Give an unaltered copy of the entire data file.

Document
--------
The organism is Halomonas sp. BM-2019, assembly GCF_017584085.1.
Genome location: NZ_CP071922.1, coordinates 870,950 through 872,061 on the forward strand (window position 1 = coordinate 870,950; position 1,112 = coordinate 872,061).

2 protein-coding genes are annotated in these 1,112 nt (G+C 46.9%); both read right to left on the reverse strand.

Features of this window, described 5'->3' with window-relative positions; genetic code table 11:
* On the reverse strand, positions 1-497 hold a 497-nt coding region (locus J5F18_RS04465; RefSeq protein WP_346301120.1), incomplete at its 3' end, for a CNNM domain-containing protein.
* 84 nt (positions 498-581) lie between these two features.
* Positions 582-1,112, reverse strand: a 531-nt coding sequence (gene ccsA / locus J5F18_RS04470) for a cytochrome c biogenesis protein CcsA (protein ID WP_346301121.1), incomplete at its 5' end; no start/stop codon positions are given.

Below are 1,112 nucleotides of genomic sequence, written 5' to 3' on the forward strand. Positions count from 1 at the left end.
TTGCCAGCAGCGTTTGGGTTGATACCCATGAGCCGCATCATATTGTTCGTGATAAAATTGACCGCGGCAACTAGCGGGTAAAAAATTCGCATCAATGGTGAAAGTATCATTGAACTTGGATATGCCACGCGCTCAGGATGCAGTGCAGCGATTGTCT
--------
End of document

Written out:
The organism is Halomonas sp. BM-2019, assembly GCF_017584085.1.
Genome location: NZ_CP071922.1, coordinates 870,950 through 872,061 on the forward strand (window position 1 = coordinate 870,950; position 1,112 = coordinate 872,061).

2 protein-coding genes are annotated in these 1,112 nt (G+C 46.9%); both read right to left on the reverse strand.

Features of this window, described 5'->3' with window-relative positions; genetic code table 11:
* On the reverse strand, positions 1-497 hold a 497-nt coding region (locus J5F18_RS04465; RefSeq protein WP_346301120.1), incomplete at its 3' end, for a CNNM domain-containing protein.
* 84 nt (positions 498-581) lie between these two features.
* Positions 582-1,112, reverse strand: a 531-nt coding sequence (gene ccsA / locus J5F18_RS04470) for a cytochrome c biogenesis protein CcsA (protein ID WP_346301121.1), incomplete at its 5' end; no start/stop codon positions are given.

Below are 1,112 nucleotides of genomic sequence, written 5' to 3' on the forward strand. Positions count from 1 at the left end.
TTGCCAGCAGCGTTTGGGTTGATACCCATGAGCCGCATCATATTGTTCGTGATAAAATTGACCGCGGCAACTAGCGGGTAAAAAATTCGCATCAATGGTGAAAGTATCATTGAACTTGGATATGCCACGCGCTCAGGATGCAGTGCAGCGATTGTCT